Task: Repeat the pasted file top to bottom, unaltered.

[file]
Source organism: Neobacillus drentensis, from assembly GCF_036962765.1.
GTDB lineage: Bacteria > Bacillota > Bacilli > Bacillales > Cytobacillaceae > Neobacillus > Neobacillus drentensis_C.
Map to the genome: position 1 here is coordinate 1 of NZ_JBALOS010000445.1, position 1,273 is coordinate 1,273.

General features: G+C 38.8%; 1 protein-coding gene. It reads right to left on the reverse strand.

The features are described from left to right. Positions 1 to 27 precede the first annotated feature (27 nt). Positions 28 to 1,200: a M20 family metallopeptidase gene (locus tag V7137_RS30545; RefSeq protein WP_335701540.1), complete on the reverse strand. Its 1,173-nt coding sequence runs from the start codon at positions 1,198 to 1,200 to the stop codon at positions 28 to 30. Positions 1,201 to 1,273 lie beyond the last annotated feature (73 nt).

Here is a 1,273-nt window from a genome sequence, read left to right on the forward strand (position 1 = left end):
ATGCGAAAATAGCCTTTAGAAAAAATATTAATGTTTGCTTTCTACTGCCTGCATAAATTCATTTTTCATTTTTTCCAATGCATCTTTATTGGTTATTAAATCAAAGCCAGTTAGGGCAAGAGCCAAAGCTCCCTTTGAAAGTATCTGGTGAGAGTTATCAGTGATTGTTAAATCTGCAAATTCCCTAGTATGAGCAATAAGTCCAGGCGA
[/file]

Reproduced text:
Source organism: Neobacillus drentensis, from assembly GCF_036962765.1.
GTDB lineage: Bacteria > Bacillota > Bacilli > Bacillales > Cytobacillaceae > Neobacillus > Neobacillus drentensis_C.
Map to the genome: position 1 here is coordinate 1 of NZ_JBALOS010000445.1, position 1,273 is coordinate 1,273.

General features: G+C 38.8%; 1 protein-coding gene. It reads right to left on the reverse strand.

The features are described from left to right. Positions 1 to 27 precede the first annotated feature (27 nt). Positions 28 to 1,200: a M20 family metallopeptidase gene (locus tag V7137_RS30545; RefSeq protein WP_335701540.1), complete on the reverse strand. Its 1,173-nt coding sequence runs from the start codon at positions 1,198 to 1,200 to the stop codon at positions 28 to 30. Positions 1,201 to 1,273 lie beyond the last annotated feature (73 nt).

Here is a 1,273-nt window from a genome sequence, read left to right on the forward strand (position 1 = left end):
ATGCGAAAATAGCCTTTAGAAAAAATATTAATGTTTGCTTTCTACTGCCTGCATAAATTCATTTTTCATTTTTTCCAATGCATCTTTATTGGTTATTAAATCAAAGCCAGTTAGGGCAAGAGCCAAAGCTCCCTTTGAAAGTATCTGGTGAGAGTTATCAGTGATTGTTAAATCTGCAAATTCCCTAGTATGAGCAATAAGTCCAGGCGA